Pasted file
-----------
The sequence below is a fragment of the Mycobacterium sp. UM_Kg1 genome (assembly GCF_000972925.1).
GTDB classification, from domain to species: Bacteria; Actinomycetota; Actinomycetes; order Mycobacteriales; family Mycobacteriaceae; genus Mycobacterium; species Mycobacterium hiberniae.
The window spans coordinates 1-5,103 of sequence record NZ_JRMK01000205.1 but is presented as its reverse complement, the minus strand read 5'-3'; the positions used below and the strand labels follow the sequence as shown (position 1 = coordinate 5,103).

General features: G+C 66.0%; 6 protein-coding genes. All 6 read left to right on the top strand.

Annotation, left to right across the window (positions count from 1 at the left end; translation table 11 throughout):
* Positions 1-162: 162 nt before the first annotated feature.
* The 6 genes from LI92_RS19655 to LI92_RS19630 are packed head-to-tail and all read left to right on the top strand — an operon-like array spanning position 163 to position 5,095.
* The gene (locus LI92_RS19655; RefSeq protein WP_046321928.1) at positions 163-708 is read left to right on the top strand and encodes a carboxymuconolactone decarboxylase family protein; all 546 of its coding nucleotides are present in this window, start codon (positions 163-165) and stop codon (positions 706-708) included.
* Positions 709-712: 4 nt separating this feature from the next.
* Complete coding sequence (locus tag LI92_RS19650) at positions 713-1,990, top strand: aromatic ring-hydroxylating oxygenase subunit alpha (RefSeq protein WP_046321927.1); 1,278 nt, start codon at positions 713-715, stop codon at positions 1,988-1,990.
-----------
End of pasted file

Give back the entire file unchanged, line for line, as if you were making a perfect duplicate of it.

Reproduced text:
The sequence below is a fragment of the Mycobacterium sp. UM_Kg1 genome (assembly GCF_000972925.1).
GTDB classification, from domain to species: Bacteria; Actinomycetota; Actinomycetes; order Mycobacteriales; family Mycobacteriaceae; genus Mycobacterium; species Mycobacterium hiberniae.
The window spans coordinates 1-5,103 of sequence record NZ_JRMK01000205.1 but is presented as its reverse complement, the minus strand read 5'-3'; the positions used below and the strand labels follow the sequence as shown (position 1 = coordinate 5,103).

General features: G+C 66.0%; 6 protein-coding genes. All 6 read left to right on the top strand.

Annotation, left to right across the window (positions count from 1 at the left end; translation table 11 throughout):
* Positions 1-162: 162 nt before the first annotated feature.
* The 6 genes from LI92_RS19655 to LI92_RS19630 are packed head-to-tail and all read left to right on the top strand — an operon-like array spanning position 163 to position 5,095.
* The gene (locus LI92_RS19655; RefSeq protein WP_046321928.1) at positions 163-708 is read left to right on the top strand and encodes a carboxymuconolactone decarboxylase family protein; all 546 of its coding nucleotides are present in this window, start codon (positions 163-165) and stop codon (positions 706-708) included.
* Positions 709-712: 4 nt separating this feature from the next.
* Complete coding sequence (locus tag LI92_RS19650) at positions 713-1,990, top strand: aromatic ring-hydroxylating oxygenase subunit alpha (RefSeq protein WP_046321927.1); 1,278 nt, start codon at positions 713-715, stop codon at positions 1,988-1,990.